Social Media numbers? No no, what’s really important isn’t your likes, it’s your email list if you want to see real fans at your show.

Social media numbers are important…. ish. Let me tell you about an unfortunate experiment I tried with a former group I was with. I heard many years ago (back in 2011-ish?) that you could run facebook ads globally, legally, and gain 1000’s of followers for pennies. They were ads, right? So why did this end up backfiring, and what was THE MOST VALUABLE lesson I’ve ever learned from this one little experiment?

Long story short, we only spent a few hundred dollars over the course of some months at about $5 a day running ads globally for our band. This resulted in going from about 2000 genuine likes, to about 10,000+ of what we thought were genuine likes, but ended up shooting us in the foot, big time. The result of this was that we had 8000 “fans” that could care less what we were up to, and as far as the Facebook algorithm went, we watered down our engagement to the point where whatever we posted generally got zero traction unless we paid more money to advertise to the fake fans who never saw our posts unless we advertised…. it began a vicious cycle and even to this day we Continue reading

In the hunt for 500 talent buyers, I made a list, starting with Portland (48 venues)

So, considering my goal to interview and learn from 500 Talent buyers  (know any? are you one? I’d love to talk to you!) for my crazy research project, I figured I’d start in my own home town, and then branch out from there.

Here is a list of all the Portland (and somewhat surrounding areas) that seem to have gigs on a regular enough basis to warrant a conversation with the research project, but if you’re in a band and you’re trying to get in touch with people, this may be really helpful:

http://bit.ly/2tglSxw <—- check out this list, help me fill in what’s missing

Below is a screenshot of the list

VenueListScreenshot.PNG

Happy booking!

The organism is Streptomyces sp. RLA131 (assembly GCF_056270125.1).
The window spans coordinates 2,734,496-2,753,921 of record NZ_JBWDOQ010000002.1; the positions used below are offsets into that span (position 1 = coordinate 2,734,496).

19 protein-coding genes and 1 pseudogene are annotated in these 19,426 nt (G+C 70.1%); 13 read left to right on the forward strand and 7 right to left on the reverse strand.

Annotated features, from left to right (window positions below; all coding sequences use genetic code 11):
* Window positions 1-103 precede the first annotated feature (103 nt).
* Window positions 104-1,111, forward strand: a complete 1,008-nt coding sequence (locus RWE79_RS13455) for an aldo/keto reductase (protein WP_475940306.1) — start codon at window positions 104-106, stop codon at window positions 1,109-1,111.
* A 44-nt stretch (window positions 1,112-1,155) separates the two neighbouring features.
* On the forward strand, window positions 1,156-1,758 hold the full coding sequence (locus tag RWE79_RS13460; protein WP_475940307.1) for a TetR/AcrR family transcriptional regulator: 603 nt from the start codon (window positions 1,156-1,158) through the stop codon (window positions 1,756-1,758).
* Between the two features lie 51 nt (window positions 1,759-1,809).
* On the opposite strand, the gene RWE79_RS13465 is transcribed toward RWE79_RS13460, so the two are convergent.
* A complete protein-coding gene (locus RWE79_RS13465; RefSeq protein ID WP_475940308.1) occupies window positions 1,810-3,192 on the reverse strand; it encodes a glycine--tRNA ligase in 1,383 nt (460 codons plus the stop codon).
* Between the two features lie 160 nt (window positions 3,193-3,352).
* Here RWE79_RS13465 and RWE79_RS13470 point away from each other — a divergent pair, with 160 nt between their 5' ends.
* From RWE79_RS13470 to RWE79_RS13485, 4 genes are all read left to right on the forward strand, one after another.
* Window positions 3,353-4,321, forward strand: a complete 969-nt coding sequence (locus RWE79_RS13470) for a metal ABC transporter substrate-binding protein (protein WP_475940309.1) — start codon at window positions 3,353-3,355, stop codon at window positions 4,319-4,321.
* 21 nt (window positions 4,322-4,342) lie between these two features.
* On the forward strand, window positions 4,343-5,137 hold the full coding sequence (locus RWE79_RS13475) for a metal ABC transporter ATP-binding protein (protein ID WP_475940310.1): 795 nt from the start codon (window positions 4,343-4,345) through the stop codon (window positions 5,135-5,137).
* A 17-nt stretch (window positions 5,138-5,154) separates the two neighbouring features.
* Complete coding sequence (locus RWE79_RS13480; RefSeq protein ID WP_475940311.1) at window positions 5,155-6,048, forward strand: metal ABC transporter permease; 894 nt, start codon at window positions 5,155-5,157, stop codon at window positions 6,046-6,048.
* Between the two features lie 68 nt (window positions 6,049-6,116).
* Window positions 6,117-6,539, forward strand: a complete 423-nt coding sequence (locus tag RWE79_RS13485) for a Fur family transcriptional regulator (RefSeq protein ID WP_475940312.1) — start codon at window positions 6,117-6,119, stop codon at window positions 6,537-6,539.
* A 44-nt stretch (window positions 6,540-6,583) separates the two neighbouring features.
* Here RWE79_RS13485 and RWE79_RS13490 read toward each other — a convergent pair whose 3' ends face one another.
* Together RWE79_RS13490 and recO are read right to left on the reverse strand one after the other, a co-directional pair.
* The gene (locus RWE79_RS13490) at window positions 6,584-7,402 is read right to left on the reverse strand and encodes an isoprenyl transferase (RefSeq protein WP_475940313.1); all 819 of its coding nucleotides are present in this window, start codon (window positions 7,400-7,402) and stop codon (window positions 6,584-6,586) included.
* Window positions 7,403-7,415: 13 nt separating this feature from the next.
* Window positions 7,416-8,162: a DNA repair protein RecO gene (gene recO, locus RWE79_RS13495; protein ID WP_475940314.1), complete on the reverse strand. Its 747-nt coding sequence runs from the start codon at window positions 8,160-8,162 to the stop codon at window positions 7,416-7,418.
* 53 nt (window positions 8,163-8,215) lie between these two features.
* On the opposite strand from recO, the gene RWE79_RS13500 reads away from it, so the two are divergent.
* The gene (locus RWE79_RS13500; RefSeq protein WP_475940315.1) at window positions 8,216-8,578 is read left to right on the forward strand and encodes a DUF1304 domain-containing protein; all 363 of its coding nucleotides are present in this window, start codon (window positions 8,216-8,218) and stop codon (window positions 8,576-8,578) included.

If you want to make it in music, and you haven’t read this book, GTFO. Ari Herstand nails it.

Ari Herstand has become a beacon of hope for the new music industry, consistently offering top notch advice based on his experiences as a DIY artist in a way that’s meant to help others, something I hope to do as well, so immediately his site Ari’s Take resonated with me. Learning about the book he wrote lead me to purchase it, and well…. it blew me away. After reading so many books on music business, (which I’ll list recommended ones at the end of this blog) I started trying to sort out which ideas were even still relevant (some of the books were dated), and then how to apply them to this day and age considering the music industry is completely different than it was 20 years ago, shoot even 10 years ago it’s flipped on it’s head, and in the last 5 it’s made even MORE drastic changes.

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Ben Folds. Thank you for the inspiration to get the f* out of my basement.

Today I was listening to the audiobook of Ari Herstand’s book How To Make It in the New Music Business and I almost jumped out of my chair at a quote he had from Ben Folds. Actually… no I did jump out of my chair, except I was driving and the chair had a steering wheel in front of me and…. well anyways here’s the quote: